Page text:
Accountants get stronger voice

Last updated 05:00 07/07/2014

Relevant offers

Industries

Bell Tea buys Christchurch's Hummingbird coffee company Sex toy thrower's boss won't comment on disciplinary actions Trade Me data-matching could expose more illegal car traders New Zealand shares in the red again as global sell-off continues Domino's Pizza launches start-up lab with robots and artificial intelligence in mind ASB chief executive says Auckland housing slowdown would be welcome Hamilton's Forlong's following trend of long-time retailers considering closure New hope for Hawaiki or Bluesky cable after Pacific Island leaders meet in Auckland Competition watchdog says it has purged phone contracts of unfair fine print Foreign tourists just part of NZ shoplifting 'epidemic'

The boss of a merged trans-Tasman accounting group says New Zealand's voice will be amplified, rather than drowned out by a chorus of Aussie twang.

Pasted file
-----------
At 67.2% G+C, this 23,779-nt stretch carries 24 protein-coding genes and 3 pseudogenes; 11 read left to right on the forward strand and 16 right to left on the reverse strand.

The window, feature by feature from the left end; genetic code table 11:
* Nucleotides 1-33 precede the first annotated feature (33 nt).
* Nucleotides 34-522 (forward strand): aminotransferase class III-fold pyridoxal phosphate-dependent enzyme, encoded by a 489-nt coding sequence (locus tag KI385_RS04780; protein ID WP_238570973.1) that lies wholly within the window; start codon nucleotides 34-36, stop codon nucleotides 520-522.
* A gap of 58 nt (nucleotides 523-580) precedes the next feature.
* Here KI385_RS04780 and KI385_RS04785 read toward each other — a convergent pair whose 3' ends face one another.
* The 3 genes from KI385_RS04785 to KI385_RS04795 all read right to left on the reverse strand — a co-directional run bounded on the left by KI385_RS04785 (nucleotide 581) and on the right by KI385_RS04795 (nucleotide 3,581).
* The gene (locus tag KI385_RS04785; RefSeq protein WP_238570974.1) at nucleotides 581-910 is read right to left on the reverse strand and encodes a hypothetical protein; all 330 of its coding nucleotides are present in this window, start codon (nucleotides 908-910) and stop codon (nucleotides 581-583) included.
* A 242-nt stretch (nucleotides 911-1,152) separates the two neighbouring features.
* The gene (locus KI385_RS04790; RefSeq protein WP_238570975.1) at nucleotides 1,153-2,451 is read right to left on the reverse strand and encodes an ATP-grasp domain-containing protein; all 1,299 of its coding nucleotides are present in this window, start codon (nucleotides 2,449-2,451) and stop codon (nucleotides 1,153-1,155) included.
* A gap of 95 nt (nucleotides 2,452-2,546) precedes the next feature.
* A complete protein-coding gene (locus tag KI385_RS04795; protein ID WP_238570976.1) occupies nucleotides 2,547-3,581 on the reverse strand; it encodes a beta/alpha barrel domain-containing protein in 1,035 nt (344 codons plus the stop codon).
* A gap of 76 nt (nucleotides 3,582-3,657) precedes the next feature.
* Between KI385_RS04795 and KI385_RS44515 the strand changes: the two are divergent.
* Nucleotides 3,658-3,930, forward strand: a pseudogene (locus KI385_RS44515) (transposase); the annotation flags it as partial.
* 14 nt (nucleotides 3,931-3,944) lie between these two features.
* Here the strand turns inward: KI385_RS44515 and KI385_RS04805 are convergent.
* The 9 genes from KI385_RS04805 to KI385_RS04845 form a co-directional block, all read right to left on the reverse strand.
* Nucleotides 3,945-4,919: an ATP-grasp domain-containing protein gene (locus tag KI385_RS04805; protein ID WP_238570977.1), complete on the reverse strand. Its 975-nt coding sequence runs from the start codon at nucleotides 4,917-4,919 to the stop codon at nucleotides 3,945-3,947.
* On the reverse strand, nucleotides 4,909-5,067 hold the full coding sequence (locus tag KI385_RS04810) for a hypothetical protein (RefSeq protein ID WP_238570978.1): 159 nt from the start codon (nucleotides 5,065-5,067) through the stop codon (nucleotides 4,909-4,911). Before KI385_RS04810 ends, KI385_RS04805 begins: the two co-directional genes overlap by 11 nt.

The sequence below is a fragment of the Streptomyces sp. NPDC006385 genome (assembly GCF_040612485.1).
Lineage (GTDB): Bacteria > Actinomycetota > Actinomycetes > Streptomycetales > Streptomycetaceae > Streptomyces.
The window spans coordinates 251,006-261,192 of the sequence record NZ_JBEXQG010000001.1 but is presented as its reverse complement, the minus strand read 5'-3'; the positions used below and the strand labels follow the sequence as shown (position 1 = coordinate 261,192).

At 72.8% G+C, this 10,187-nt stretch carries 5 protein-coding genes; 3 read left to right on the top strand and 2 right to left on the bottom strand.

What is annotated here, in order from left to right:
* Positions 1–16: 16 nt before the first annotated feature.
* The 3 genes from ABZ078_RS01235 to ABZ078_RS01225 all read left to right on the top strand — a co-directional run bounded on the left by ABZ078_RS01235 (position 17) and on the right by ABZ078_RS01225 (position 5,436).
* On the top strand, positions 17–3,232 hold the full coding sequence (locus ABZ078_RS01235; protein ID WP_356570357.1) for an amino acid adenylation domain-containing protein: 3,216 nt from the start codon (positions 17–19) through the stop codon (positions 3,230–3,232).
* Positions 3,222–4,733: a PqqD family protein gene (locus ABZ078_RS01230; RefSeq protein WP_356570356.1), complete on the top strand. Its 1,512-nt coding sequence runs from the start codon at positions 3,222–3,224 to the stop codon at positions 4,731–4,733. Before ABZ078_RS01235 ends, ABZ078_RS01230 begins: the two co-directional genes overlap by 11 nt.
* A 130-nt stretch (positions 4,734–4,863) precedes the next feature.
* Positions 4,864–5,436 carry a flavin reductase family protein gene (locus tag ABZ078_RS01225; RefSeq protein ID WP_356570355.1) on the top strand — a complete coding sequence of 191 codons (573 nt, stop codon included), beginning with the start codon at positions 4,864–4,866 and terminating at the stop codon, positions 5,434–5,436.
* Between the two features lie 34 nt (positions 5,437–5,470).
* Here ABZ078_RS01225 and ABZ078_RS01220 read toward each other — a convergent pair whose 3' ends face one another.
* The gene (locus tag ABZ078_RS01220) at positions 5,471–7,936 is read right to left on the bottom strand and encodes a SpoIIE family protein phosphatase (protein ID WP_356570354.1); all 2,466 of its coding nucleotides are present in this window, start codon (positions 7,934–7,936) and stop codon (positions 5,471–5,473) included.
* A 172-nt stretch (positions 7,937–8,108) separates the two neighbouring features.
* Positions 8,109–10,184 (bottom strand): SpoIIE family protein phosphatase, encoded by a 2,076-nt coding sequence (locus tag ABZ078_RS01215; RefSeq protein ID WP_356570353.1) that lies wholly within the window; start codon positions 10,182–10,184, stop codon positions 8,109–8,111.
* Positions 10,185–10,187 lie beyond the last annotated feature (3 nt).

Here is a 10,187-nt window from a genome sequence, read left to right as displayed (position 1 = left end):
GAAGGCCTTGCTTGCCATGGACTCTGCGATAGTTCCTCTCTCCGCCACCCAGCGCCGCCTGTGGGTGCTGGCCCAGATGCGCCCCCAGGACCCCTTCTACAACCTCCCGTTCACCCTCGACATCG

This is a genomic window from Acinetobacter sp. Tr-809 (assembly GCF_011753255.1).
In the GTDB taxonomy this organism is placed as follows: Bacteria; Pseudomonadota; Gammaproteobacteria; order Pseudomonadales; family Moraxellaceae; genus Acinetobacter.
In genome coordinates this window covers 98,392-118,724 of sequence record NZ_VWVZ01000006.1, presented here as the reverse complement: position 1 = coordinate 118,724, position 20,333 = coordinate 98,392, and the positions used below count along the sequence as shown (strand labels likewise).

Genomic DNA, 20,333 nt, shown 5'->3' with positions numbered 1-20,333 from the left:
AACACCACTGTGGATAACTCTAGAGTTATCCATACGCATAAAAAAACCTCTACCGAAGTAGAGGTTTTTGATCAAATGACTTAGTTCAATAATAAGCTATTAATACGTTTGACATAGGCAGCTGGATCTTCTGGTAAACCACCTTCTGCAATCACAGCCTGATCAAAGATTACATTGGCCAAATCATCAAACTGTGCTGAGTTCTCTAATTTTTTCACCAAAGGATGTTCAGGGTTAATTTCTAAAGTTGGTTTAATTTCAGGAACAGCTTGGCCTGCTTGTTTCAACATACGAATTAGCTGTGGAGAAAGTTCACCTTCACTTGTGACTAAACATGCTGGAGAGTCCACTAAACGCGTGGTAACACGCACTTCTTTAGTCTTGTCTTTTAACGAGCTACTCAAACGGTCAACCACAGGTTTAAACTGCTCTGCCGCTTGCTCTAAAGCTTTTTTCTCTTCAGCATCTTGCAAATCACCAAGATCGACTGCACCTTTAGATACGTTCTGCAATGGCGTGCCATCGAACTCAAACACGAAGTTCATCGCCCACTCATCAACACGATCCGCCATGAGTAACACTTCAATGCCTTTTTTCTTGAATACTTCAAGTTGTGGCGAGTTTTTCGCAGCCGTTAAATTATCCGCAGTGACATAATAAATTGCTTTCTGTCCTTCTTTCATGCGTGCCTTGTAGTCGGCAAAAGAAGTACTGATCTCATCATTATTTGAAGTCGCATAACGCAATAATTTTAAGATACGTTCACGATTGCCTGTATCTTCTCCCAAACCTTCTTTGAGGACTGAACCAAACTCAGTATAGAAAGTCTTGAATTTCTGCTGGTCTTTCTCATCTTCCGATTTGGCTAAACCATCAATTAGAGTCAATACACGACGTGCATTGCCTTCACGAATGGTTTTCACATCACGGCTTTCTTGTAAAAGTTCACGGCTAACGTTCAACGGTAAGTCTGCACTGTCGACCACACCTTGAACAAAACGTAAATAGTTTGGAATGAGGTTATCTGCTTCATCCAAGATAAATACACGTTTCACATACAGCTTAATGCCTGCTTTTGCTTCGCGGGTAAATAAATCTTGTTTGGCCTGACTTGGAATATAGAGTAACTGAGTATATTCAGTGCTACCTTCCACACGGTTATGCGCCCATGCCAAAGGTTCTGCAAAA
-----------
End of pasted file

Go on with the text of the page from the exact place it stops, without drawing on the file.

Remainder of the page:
Chartered Accountants Australia and New Zealand officially launched this week, replacing the New Zealand Institute of Chartered Accountants and its Australian counterpart.

The new body brings together more than 100,000 bean-counters, in a strategic move partly aimed at garnering more influence over public policy.

Australian-based chief executive Lee White said some members had posed questions about New Zealand being overshadowed during the consultation phase. "The New Zealand voice flowing into a trans-Tasman voice . . . will be strong, and enhanced," he said.

More than a third of the group's members were New Zealand-based, and leadership roles had been distributed fairly, White said.

"I believe there has been a very even split in the governance mechanism of our organisations."

The group's chairman is New Zealand-based, as is the vice-president, who will replace the president on a rotational basis next year.

"I do also have a New Zealand country head who works directly with me, and she in effect operates as the CEO for the country," said White.

Member offices around the country had been left untouched, he said.The group intended to advocate on core issues, such as taxation, without getting bogged down in politics. 

Ad Feedback

- BusinessDay.co.nz

Special offers

Featured Promotions

Sponsored Content